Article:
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2014 Legislative Boot Camp takes court reporter from California to Capitol Hill

March 5, 2014

VIENNA, Va., March 5, 2014— Jodi Monroe, a freelance court reporter from Rancho Santa Margarita, Calif., and a member of the National Court Reporters Association, the country’s leading organization representing stenographic court reporters, broadcast captioners, and CART providers, recently met with legislative staff of California Rep. John Campbell (R), and Sens. Diane Feinstein (D) and Barbara Boxer (D), to urge them to support the Local Courthouse Safety Act. The visit culminated a three-day Legislative Boot Camp program hosted by NCRA, March 2 to March 4, designed to provide advocacy training for the stenographic court reporting profession.  Monroe was part of a contingency of 44 NCRA state affiliate association leaders and its national board of directors, representing 26 states, as well as Canada visiting Capitol Hill.


The Legislative Boot Camp program developed by NCRA’s government relations department included a wide array of sessions that covered grassroots efforts, effective lobbying, communicating with Congressional staff, networking tips, and public relations, and provided attendees with a vast cache of skills and tools they can utilize to advocate on important issues for court reporters at the national, state, and local levels.


“I don’t think any of us could have had such successful visits with our Congressional representatives if we hadn’t spent two days in boot camp prior to our meetings. The training was worth every penny and the two days of time. It provided me with the strategies and tactics I needed to be able to ensure my message about the importance of courthouse safety was presented clearly to my Congressman and Senators,” said Monroe, who also serves on the board of directors of the California Deposition Reporters Association.


“It is important for members of any profession to understand the legislative and regulatory process at the local, state, and national levels to ensure their interests remain protected when it comes to doing good business. The court reporting and captioning profession is no exception.” said NCRA President Nancy Varallo, RDR, CRR, a court reporter and owner of The Varallo Group in Worcester, Mass.


“NCRA’s Legislative Boot Camp is a vital program the association provides to members to help ensure they have the right tools, skills, and knowledge to address lawmakers with the highest level of effectiveness possible to safeguard against measures that could be detrimental to their businesses and to their jobs. This training also brings to members confidence in addressing laws and regulations that benefit this time-honored profession and the services court reporters and captioners provide to the community as a whole,” she added.

The Local Courthouse Safety Act, S. 445, is bipartisan legislation intended to offer U.S. courthouses some additional assistance to increase public safety. Specifically, the proposed bill would allow courthouses to receive security equipment that is no longer being used from other federal agencies and allocate existing federal funding for courthouse security equipment and safety training for court security guards. Last session, the bill passed the U.S. House of Representatives by a voice vote but was held up in the Senate. At the beginning of a new Congressional session in January, NCRA’s government relations team was successful in getting the bill reintroduced in the Senate.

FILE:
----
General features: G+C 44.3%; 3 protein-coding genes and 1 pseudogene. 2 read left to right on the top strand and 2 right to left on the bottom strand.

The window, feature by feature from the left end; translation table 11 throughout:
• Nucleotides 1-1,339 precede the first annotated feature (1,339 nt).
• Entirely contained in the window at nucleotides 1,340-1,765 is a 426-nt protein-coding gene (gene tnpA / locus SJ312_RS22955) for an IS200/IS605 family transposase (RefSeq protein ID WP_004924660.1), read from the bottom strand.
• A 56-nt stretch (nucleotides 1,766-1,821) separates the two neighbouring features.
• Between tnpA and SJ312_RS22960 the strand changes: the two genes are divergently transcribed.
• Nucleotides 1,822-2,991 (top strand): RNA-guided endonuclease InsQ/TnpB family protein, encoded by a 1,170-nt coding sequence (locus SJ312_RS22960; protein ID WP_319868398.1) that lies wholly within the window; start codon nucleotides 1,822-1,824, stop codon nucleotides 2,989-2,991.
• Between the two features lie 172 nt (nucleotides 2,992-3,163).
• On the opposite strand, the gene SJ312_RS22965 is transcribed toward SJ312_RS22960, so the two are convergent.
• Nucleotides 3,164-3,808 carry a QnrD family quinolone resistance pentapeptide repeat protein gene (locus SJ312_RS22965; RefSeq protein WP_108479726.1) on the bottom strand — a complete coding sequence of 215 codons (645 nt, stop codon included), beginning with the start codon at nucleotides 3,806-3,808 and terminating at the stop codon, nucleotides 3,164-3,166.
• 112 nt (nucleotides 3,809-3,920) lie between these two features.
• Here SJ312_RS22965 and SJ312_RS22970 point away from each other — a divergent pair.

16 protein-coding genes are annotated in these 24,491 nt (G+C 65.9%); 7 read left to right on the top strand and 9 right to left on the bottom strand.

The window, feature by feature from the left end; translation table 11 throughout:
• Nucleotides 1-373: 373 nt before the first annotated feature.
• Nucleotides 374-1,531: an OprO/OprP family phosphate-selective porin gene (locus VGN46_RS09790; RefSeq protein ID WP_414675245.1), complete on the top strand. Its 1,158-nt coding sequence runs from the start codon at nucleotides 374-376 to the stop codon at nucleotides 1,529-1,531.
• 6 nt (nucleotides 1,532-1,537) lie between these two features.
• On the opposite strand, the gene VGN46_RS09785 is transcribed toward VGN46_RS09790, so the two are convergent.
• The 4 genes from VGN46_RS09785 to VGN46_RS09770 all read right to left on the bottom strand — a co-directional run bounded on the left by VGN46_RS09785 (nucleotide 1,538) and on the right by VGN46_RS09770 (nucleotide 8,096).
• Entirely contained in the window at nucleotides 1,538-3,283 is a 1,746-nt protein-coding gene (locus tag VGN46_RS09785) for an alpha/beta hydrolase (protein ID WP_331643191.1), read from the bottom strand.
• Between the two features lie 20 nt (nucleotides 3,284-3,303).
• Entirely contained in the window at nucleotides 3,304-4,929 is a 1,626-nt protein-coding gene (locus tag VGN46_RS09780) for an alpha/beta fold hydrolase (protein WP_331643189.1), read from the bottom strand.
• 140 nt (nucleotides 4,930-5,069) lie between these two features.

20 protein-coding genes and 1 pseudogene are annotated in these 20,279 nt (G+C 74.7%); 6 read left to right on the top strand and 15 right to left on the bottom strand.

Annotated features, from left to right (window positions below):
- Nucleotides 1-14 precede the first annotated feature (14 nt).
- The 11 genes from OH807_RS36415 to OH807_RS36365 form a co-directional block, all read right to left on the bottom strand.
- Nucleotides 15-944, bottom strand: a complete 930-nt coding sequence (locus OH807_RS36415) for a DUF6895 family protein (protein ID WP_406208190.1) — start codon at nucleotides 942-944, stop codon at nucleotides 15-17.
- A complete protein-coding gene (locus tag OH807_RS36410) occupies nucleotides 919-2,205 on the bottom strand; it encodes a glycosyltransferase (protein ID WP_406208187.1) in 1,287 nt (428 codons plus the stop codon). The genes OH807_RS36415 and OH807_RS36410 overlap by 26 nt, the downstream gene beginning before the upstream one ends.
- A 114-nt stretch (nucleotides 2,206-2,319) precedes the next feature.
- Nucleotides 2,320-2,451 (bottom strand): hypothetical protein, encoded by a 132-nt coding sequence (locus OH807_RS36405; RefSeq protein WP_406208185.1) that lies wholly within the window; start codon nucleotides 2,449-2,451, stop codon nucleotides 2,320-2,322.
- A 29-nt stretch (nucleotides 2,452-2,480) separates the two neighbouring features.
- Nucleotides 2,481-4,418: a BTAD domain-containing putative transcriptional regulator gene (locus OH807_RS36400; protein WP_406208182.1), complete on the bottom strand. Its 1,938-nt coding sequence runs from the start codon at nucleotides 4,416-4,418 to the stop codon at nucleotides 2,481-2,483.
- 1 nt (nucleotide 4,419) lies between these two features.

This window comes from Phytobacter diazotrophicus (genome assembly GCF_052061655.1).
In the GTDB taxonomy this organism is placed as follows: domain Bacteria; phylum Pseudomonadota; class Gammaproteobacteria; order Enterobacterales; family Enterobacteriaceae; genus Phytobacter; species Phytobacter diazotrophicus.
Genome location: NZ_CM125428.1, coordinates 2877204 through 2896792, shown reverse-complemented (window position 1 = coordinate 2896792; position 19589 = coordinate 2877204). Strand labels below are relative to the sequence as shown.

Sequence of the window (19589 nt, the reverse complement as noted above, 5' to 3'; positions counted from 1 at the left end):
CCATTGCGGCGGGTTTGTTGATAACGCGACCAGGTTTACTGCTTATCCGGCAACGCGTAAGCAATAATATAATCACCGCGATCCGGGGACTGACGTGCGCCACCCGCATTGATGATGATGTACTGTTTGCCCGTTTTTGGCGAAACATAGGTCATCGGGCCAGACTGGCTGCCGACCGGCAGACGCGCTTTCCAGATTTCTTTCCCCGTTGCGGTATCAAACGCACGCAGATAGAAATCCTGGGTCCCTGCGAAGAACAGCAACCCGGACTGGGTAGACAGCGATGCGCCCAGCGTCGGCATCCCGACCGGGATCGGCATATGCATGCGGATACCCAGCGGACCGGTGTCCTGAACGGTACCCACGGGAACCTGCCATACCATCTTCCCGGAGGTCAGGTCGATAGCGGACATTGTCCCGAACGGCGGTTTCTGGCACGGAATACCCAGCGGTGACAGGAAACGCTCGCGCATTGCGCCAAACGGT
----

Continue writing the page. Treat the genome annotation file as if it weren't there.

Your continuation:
It is important to NCRA that members of the court reporting profession work in the safest environment possible and we are committed to doing everything we can to help ensure that scenario is a reality.  The passage of the Local Courthouse Safety Act would provide huge benefits to our member in terms of safety, additional resources, and ease of doing business,” said Jim Cudahy, executive director and chief executive officer of NCRA.

Monroe has been a freelance court reporter for nine years and is a graduate of South Coast College of Court Reporting in Orange, Calif.  She has been a member of NCRA for 15 years and has earned the nationally recognized credentials of Certified Shorthand Reporter (CSR), Registered Professional Reporter (RPR), and Certified LiveNote Reporter

For more information, visit Career information about the court reporting profession—one of the leading career options that do not require a traditional four-year degree—can be found at For information about captioning, visit


About NCRA

The National Court Reporters Association (NCRA) is internationally recognized for promoting excellence among those who capture and convert the spoken word to text for more than 100 years. NCRA is committed to supporting its more than 18,000 members in achieving the highest level of professional expertise with educational opportunities and industry-recognized court reporting, educator and videographer certification programs. NCRA impacts legislative issues and the global marketplace through its actively involved membership. Forbes has named court reporting as one of the best career options that do not require a traditional four-year degree and the U.S. Bureau of Labor Statistics reports that the court reporting field is expected to grow by 14 percent through the year 2020. For more information, visit